Washington Catholic Bishops Urge Congress to Pass Immigration Reform
The Catholic bishops of Washington state today released a pastoral statement urging Congress and all citizens to work to end the human suffering associated with the nation’s immigration laws. The bishops said human dignity must be the starting point for comprehensive immigration reform.
The bishops acknowledged the sovereign right of nations to secure their borders and expressed concern that immigration reform must protect American workers. However, the human costs of the current system cannot be ignored, they said.
The Catholic Church sees first-hand how current immigration laws result in unequal enforcement of laws, the break-up of families and the exploitation of laborers, they said. In addition, immigrants are frequently victims of abuse at the hands of smugglers and thousands have died in pursuit of work because of a deficient system. “It is out of respect for human dignity, a value at the heart of our discipleship in Christ, but also in keeping with the unique soul and character of America, that we urge elected officials and all citizens to work to end this totally preventable human suffering,” the bishops said in their statement, which was sent to all Catholic parishes in Washington state this week for publication in bulletins at weekend Masses Sept. 7-8.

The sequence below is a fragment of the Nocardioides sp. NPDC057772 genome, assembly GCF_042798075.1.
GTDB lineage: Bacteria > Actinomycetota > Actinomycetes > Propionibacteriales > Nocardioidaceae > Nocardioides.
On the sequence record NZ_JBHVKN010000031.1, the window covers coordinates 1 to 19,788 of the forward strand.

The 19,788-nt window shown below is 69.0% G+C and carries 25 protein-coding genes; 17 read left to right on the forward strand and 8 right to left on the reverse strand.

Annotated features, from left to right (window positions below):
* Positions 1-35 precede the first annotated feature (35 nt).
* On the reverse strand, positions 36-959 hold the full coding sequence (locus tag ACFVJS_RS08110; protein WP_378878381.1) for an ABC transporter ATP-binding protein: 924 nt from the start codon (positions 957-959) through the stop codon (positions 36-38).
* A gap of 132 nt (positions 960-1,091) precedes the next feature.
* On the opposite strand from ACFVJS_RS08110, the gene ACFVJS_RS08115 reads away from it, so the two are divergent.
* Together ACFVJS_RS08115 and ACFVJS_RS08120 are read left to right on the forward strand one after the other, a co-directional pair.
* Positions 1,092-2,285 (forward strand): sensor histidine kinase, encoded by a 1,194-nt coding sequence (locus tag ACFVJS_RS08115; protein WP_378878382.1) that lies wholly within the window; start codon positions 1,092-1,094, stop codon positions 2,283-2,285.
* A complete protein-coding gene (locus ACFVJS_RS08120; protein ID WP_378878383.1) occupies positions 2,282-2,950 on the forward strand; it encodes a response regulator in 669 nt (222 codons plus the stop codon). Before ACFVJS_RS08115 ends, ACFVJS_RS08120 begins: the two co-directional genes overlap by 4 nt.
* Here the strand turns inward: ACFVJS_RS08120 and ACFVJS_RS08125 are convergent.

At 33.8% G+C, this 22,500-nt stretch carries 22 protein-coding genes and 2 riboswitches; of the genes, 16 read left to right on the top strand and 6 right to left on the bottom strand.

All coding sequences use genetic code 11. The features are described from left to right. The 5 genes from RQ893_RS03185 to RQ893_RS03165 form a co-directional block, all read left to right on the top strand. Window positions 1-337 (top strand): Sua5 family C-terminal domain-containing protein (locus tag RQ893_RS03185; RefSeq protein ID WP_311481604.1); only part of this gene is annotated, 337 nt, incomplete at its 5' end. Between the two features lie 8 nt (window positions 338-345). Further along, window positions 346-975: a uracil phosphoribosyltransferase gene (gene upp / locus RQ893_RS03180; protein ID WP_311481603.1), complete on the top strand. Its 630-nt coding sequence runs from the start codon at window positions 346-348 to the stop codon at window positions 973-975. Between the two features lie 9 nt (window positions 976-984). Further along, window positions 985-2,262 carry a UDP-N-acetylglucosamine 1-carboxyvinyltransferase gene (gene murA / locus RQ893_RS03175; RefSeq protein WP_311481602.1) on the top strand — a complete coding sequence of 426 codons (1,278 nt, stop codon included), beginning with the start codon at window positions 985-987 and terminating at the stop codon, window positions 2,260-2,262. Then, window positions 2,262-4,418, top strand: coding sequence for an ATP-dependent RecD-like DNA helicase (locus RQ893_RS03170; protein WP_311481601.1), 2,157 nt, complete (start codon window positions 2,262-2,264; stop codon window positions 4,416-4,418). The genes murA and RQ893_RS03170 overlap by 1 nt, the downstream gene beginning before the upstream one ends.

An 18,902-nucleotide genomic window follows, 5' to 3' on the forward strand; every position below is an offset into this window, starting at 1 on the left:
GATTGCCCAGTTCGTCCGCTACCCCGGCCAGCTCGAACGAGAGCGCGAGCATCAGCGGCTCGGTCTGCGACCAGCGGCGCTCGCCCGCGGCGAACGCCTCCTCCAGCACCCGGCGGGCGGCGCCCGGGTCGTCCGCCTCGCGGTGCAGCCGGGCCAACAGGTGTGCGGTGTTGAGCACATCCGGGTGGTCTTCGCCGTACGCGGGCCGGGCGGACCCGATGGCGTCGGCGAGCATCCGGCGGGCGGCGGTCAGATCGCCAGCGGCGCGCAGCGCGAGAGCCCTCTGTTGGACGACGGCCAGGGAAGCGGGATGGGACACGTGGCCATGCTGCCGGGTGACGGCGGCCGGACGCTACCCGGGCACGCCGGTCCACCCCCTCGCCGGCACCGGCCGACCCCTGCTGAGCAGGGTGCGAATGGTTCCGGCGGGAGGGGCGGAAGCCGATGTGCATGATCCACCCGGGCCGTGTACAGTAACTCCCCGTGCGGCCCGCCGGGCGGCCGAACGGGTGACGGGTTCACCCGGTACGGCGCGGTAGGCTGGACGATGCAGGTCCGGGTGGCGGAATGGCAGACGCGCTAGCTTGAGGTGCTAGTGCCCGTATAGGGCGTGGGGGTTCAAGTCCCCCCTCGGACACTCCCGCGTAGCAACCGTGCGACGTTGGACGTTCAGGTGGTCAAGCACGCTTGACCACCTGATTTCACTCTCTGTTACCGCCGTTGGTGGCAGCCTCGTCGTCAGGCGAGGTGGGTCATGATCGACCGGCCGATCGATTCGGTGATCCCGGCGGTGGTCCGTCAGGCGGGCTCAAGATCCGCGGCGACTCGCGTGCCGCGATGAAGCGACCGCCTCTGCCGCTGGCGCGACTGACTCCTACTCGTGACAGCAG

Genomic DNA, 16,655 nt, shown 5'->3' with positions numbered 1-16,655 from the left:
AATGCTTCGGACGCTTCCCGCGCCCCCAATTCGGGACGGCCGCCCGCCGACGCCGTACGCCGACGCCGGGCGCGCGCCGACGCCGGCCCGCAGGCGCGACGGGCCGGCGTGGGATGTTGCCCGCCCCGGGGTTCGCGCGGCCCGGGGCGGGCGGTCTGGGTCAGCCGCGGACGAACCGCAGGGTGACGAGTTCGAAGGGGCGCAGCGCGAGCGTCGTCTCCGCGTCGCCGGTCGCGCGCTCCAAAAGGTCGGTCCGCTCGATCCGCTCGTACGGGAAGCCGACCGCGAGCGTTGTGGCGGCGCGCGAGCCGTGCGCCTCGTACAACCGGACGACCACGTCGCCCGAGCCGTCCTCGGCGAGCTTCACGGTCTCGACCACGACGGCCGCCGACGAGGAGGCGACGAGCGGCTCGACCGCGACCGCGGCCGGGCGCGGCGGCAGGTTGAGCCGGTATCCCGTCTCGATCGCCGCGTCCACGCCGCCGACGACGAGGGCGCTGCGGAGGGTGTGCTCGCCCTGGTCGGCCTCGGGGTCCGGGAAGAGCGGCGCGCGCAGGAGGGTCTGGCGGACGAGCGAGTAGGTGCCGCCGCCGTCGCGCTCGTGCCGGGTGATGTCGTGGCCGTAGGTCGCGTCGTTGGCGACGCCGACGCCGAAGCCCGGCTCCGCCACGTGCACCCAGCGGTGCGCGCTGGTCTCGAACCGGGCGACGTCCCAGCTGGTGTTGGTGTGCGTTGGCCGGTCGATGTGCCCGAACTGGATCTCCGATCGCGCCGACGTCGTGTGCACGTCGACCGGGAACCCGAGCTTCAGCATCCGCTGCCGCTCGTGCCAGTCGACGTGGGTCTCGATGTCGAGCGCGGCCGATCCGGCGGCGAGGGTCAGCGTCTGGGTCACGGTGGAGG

“We join our brother bishops in the United States in urging continued bi-partisan cooperation for comprehensive immigration reform,” the statement said, outlining principles the bishops believe should guide congressional reform of current law.
“We are convinced that the overall benefits of legislation being proposed outweigh the burdens of our current system, which relegates millions to life in the shadows and subjects them to family separation, detention, and exploitation,” the bishops said in their statement.
The Catholic Bishops of Washington State are: Archbishop J. Peter Sartain of the Archdiocese of Seattle; Bishop Blase J. Cupich of the Diocese of Spokane; Bishop Joseph J. Tyson of the Diocese of Yakima; and Bishop Eusebio Elizondo, Auxiliary Bishop of the Archdiocese of Seattle.